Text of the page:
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The Extent, Nature and Impact of Homelessness on Pregnant Women and Their Babies


by Dr Freda Haylett, Professor Suellen Murray, Dr Juliet Watson and Dr Jacqui Theobald

This article was originally published in Parity magazine. Learn more about Parity magazine including how to access full editions.

Pregnant women and homelessness

This article discusses the findings of two studies conducted by researchers at RMIT University and La Trobe University during 2017–18 and 2019–20, funded by Launch Housing and the Lord Mayor’s Charitable Foundation respectively.

In total, the research involved in-depth interviews with 14 women with recent experience of pregnancy and homelessness in Victoria and interviews and focus groups with 41 practitioners from 27 health, homelessness and related services. Most services were in Victoria, including those from regional and rural areas, with one from interstate that had been identified as an example of good practice.

Using these studies and an updated review of relevant literature, this article focuses on three critical components of pregnancy and homelessness: what is known about extent of the problem in Australia; the impacts of homelessness on pregnant women and their babies; and the gendered experiences of homelessness, including the harms of a “gender-neutral” approach to supporting pregnant and parenting homeless women.

Counting Homeless Pregnant Women

There is not a lot known about the number of pregnant women who are homeless in Australia, and this represents a significant gap in knowledge that could be used to inform social and health policy and service delivery. In the United States and the United Kingdom, some attempts have been made to identify the extent of pregnancy among the homeless population.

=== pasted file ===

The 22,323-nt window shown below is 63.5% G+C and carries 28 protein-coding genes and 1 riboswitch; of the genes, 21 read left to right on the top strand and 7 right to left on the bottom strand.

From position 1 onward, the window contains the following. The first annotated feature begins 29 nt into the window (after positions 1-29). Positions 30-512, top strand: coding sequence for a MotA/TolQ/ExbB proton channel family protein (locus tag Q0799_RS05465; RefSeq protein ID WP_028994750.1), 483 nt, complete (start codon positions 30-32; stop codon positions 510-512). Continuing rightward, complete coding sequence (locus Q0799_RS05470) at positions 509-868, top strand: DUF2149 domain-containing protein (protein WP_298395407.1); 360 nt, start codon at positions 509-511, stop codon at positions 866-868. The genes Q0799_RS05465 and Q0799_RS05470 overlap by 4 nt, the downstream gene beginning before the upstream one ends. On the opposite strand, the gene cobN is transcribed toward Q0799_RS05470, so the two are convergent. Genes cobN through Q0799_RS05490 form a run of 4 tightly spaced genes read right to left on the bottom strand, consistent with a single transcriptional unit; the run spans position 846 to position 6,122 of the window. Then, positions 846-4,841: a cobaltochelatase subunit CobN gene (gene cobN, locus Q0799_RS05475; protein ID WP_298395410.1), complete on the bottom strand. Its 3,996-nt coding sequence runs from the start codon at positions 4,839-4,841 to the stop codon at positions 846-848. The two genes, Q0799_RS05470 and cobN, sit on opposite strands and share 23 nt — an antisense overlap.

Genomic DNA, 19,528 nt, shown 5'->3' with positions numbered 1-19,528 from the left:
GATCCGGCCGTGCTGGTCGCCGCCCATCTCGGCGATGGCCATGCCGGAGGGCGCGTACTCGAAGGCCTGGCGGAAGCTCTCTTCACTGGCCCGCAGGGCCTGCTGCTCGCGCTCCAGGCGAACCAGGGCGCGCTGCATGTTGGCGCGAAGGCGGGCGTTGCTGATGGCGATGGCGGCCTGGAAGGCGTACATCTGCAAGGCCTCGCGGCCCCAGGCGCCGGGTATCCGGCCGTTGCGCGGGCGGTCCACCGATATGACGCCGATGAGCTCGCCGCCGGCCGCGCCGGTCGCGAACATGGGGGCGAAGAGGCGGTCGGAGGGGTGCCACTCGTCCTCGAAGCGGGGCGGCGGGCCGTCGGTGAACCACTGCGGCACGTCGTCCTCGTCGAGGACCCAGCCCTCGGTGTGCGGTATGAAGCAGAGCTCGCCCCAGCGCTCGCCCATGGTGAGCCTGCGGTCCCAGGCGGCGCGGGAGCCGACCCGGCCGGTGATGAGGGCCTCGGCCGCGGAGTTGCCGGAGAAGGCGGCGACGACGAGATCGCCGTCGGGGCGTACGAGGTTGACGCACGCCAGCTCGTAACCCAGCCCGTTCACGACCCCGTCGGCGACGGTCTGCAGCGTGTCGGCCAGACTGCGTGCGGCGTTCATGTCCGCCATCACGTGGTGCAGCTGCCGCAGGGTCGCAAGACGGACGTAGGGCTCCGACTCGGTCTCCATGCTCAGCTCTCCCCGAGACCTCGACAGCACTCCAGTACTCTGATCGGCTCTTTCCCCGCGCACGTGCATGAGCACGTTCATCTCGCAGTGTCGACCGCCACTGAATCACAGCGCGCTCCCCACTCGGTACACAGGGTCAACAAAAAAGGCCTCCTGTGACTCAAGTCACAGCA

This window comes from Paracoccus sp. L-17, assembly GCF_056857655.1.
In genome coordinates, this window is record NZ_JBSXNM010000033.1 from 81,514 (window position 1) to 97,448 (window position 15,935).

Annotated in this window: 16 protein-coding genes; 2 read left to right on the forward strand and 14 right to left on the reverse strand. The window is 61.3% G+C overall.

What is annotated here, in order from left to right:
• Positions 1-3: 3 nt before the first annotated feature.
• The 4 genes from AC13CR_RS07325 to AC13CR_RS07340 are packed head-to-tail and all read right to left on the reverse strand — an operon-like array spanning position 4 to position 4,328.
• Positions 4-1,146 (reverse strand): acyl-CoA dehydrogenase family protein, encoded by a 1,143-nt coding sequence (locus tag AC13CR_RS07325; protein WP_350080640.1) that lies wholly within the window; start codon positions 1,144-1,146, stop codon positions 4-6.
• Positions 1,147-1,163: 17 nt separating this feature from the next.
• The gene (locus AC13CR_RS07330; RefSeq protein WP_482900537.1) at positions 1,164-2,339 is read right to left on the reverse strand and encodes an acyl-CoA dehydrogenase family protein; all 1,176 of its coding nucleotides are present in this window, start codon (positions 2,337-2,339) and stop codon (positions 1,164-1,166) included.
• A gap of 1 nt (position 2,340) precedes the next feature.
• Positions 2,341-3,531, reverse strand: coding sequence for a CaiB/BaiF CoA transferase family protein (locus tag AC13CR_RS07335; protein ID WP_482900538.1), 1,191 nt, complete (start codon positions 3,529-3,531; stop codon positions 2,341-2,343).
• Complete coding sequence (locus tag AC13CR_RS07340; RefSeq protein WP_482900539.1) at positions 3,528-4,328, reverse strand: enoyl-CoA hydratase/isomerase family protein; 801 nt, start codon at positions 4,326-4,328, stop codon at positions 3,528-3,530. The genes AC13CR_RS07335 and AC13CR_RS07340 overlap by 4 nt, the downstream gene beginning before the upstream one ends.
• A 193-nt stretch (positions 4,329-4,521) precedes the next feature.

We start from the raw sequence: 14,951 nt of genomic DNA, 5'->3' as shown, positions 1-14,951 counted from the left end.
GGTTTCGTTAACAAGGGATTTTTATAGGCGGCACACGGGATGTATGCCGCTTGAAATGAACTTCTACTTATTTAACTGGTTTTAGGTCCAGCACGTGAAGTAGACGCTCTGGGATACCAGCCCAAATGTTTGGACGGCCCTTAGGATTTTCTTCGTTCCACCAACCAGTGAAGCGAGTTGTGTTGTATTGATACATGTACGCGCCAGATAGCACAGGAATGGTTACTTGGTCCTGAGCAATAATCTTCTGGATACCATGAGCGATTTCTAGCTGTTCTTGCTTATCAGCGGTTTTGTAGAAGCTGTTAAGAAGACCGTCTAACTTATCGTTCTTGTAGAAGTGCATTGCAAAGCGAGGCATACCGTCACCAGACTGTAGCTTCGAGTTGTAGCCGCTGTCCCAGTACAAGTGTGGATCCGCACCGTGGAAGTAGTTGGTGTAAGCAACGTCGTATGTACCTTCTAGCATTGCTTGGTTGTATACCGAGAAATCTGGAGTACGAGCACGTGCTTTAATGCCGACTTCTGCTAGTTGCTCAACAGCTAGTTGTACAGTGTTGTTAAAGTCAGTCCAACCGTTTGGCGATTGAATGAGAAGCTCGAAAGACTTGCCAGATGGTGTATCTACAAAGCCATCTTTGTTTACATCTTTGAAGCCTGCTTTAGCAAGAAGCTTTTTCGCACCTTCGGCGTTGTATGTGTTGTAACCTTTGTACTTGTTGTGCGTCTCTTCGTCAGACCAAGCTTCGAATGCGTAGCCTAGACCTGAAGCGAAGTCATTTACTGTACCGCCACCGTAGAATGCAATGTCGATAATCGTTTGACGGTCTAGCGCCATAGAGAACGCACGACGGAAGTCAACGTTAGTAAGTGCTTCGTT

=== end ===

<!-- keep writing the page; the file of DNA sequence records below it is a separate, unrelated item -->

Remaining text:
In the US, for example, one study estimated that one in five homeless women are pregnant at any given time, almost twice the rate of the general population. Similarly, a London study found almost a quarter of young homeless women were pregnant. Other research uncovered even higher rates of pregnancy among homeless women, finding that while 10 per cent of women in the US were pregnant in 2009, 50 to 60 per cent of homeless women were pregnant.

However, our research found that pregnancy status was not routinely and consistently collected by homelessness agencies in Victoria, which would enable researchers to begin to estimate the extent of pregnancy among homeless women in this state. Where data is being collected, it tends to be by specialist homelessness and health services who work specifically with women. In addition, sometimes these data are difficult to enumerate because they are embedded in case notes rather than in a formal system where they can be readily accessed. Figuring out a way to aggregate this data between and across health and homelessness sectors would significantly improve the accuracy of this information.

To identify the number of pregnant women seeking housing support in Victoria, two snapshot surveys were undertaken in 2017 at Launch Housing and the Salvation Army Crisis Services Network. Reflecting international data, these surveys found that the percentage of pregnant women who were homeless was higher than that among the wider population of Australian women.

Even so, such data only include those women who seek support from services or, if they do, disclose their pregnancy. There is, then, likely to be a population of pregnant women experiencing homelessness who remain invisible to services. Our research found that sometimes women do not disclose pregnancy because they fear this would make them less likely to be housed. They may be excluded from access to short-term crisis accommodation because they will need to move when their baby is born, which highlights a troubling disincentive in the system for women to disclose their pregnancy early on to support workers. Some women also fear that making services aware of their pregnancy could lead to their baby’s removal by Child Protection, a finding also noted in other studies.